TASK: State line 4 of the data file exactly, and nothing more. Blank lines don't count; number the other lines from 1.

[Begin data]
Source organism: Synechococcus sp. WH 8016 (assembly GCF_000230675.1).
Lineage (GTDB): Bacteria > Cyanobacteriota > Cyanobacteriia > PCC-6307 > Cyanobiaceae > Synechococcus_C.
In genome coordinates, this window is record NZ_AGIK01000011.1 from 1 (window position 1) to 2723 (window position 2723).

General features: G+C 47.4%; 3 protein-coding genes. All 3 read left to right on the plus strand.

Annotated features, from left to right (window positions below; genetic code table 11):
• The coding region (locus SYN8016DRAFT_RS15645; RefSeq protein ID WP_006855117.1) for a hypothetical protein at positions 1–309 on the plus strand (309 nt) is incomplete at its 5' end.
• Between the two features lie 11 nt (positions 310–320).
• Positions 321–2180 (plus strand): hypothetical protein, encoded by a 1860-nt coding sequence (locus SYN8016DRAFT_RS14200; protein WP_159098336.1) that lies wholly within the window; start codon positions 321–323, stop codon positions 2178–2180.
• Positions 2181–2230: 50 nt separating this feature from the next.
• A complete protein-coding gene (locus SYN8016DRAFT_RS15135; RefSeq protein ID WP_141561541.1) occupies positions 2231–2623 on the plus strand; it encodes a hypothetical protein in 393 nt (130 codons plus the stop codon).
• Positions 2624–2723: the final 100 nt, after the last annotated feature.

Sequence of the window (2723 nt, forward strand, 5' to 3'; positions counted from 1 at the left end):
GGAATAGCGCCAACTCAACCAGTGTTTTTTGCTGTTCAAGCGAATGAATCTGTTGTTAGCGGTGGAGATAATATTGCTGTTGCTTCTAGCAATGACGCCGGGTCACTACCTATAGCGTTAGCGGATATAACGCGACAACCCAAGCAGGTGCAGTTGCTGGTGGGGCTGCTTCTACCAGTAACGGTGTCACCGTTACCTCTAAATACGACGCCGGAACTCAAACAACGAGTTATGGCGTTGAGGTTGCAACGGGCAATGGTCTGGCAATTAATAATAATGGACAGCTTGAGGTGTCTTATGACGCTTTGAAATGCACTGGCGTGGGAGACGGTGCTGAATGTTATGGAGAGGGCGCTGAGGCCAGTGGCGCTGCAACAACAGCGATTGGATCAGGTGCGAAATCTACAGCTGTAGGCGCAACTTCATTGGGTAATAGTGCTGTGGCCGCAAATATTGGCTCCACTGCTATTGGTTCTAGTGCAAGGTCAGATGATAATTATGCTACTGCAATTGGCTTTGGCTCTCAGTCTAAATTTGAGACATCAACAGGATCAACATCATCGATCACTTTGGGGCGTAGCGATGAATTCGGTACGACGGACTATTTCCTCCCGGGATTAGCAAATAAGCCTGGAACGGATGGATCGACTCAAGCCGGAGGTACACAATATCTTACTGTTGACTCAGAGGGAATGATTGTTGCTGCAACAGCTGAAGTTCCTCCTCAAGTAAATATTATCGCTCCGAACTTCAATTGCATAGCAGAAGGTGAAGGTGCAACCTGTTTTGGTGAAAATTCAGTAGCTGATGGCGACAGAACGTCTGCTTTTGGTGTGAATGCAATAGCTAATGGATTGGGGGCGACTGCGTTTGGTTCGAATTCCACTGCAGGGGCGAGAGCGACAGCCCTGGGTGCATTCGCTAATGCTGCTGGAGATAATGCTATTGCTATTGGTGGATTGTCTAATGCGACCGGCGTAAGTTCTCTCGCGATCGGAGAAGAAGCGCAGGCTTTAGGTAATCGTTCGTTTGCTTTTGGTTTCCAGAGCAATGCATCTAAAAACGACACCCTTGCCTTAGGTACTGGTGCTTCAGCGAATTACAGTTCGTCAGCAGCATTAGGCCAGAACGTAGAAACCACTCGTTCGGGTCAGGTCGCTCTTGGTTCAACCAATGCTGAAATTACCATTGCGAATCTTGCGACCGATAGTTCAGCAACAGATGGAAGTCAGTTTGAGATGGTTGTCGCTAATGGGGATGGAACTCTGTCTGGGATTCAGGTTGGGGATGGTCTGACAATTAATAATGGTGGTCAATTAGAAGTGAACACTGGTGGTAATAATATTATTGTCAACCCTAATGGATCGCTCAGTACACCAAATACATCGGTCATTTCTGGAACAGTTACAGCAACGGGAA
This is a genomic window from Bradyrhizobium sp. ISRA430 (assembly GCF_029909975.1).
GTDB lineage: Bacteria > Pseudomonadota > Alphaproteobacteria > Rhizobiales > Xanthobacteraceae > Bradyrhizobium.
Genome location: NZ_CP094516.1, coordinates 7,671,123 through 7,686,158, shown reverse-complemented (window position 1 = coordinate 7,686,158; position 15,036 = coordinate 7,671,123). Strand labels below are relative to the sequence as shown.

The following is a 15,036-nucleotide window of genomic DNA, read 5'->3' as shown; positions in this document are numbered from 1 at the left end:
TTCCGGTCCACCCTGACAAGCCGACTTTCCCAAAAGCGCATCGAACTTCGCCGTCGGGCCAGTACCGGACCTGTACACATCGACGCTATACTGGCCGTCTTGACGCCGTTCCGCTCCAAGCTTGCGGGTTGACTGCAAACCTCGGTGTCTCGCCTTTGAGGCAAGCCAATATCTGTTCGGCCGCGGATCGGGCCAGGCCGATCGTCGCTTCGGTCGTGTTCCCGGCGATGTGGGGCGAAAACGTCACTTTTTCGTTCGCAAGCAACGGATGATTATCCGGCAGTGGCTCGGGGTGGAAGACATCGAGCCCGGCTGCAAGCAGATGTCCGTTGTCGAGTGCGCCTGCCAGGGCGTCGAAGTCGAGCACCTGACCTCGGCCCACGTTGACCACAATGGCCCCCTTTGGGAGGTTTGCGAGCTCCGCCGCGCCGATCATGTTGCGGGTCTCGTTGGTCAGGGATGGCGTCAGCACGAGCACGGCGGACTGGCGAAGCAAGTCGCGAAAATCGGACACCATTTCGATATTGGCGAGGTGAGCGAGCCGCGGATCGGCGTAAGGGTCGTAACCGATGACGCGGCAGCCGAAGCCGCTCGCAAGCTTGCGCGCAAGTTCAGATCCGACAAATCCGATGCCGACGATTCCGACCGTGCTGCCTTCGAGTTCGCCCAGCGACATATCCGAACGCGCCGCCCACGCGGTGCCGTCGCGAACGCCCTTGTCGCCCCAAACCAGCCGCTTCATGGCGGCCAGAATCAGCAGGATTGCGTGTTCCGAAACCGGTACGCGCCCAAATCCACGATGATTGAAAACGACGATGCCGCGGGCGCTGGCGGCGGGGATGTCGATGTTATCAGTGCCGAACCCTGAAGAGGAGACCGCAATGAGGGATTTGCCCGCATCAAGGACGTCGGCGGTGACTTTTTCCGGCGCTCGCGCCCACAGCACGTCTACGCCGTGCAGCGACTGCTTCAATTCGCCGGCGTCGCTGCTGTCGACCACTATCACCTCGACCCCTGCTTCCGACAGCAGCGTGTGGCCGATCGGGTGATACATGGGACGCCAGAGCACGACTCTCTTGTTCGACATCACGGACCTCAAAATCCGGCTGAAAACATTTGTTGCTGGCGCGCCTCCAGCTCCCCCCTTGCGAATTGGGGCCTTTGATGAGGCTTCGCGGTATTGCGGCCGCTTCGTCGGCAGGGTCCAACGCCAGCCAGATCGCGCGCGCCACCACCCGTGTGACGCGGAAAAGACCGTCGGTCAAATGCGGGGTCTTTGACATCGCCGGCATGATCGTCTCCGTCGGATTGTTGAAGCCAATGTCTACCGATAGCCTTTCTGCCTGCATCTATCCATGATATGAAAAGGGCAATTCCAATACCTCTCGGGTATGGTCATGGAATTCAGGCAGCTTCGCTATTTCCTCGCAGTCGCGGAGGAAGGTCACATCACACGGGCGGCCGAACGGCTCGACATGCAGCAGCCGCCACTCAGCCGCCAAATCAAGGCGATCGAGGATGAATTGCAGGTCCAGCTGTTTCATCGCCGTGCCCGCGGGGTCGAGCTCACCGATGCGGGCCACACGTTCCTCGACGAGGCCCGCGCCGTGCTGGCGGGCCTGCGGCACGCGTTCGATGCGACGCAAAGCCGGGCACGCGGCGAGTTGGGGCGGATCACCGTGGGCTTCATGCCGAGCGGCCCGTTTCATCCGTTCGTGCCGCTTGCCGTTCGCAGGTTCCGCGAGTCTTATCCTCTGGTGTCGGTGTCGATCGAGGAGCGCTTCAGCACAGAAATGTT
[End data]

General features: G+C 47.4%; 3 protein-coding genes. All 3 read left to right on the plus strand.